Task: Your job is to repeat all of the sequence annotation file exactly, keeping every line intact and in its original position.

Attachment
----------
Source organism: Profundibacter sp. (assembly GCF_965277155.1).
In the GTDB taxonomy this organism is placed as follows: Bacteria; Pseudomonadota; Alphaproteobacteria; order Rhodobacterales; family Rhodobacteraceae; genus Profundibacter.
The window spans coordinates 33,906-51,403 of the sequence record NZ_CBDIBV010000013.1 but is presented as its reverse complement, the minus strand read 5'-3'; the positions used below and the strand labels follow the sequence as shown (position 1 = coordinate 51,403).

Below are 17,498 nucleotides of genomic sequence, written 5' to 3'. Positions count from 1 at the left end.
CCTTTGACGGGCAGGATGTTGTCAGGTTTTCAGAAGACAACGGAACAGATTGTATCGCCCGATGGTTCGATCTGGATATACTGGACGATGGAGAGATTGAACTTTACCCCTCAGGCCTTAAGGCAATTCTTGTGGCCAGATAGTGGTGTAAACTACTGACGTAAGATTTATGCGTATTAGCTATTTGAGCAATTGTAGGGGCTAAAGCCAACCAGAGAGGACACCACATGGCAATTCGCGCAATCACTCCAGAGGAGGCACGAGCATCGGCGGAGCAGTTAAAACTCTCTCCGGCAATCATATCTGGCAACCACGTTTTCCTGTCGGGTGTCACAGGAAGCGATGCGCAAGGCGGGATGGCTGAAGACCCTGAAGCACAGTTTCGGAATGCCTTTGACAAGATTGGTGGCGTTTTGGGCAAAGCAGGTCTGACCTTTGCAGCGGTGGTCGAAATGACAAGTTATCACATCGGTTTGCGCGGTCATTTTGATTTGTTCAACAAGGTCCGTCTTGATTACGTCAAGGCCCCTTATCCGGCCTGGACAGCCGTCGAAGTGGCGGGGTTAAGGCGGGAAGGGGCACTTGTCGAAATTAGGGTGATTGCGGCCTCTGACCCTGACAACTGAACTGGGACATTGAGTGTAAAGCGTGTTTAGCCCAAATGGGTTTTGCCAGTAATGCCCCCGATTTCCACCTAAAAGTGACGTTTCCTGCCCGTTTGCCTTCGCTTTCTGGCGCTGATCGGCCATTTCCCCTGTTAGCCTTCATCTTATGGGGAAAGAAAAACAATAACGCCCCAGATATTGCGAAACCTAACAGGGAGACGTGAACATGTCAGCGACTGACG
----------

Source organism: Profundibacter sp. (assembly GCF_965277155.1).
In the GTDB taxonomy this organism is placed as follows: Bacteria; Pseudomonadota; Alphaproteobacteria; order Rhodobacterales; family Rhodobacteraceae; genus Profundibacter.
The window spans coordinates 33,906-51,403 of the sequence record NZ_CBDIBV010000013.1 but is presented as its reverse complement, the minus strand read 5'-3'; the positions used below and the strand labels follow the sequence as shown (position 1 = coordinate 51,403).

Below are 17,498 nucleotides of genomic sequence, written 5' to 3'. Positions count from 1 at the left end.
CCTTTGACGGGCAGGATGTTGTCAGGTTTTCAGAAGACAACGGAACAGATTGTATCGCCCGATGGTTCGATCTGGATATACTGGACGATGGAGAGATTGAACTTTACCCCTCAGGCCTTAAGGCAATTCTTGTGGCCAGATAGTGGTGTAAACTACTGACGTAAGATTTATGCGTATTAGCTATTTGAGCAATTGTAGGGGCTAAAGCCAACCAGAGAGGACACCACATGGCAATTCGCGCAATCACTCCAGAGGAGGCACGAGCATCGGCGGAGCAGTTAAAACTCTCTCCGGCAATCATATCTGGCAACCACGTTTTCCTGTCGGGTGTCACAGGAAGCGATGCGCAAGGCGGGATGGCTGAAGACCCTGAAGCACAGTTTCGGAATGCCTTTGACAAGATTGGTGGCGTTTTGGGCAAAGCAGGTCTGACCTTTGCAGCGGTGGTCGAAATGACAAGTTATCACATCGGTTTGCGCGGTCATTTTGATTTGTTCAACAAGGTCCGTCTTGATTACGTCAAGGCCCCTTATCCGGCCTGGACAGCCGTCGAAGTGGCGGGGTTAAGGCGGGAAGGGGCACTTGTCGAAATTAGGGTGATTGCGGCCTCTGACCCTGACAACTGAACTGGGACATTGAGTGTAAAGCGTGTTTAGCCCAAATGGGTTTTGCCAGTAATGCCCCCGATTTCCACCTAAAAGTGACGTTTCCTGCCCGTTTGCCTTCGCTTTCTGGCGCTGATCGGCCATTTCCCCTGTTAGCCTTCATCTTATGGGGAAAGAAAAACAATAACGCCCCAGATATTGCGAAACCTAACAGGGAGACGTGAACATGTCAGCGACTGACG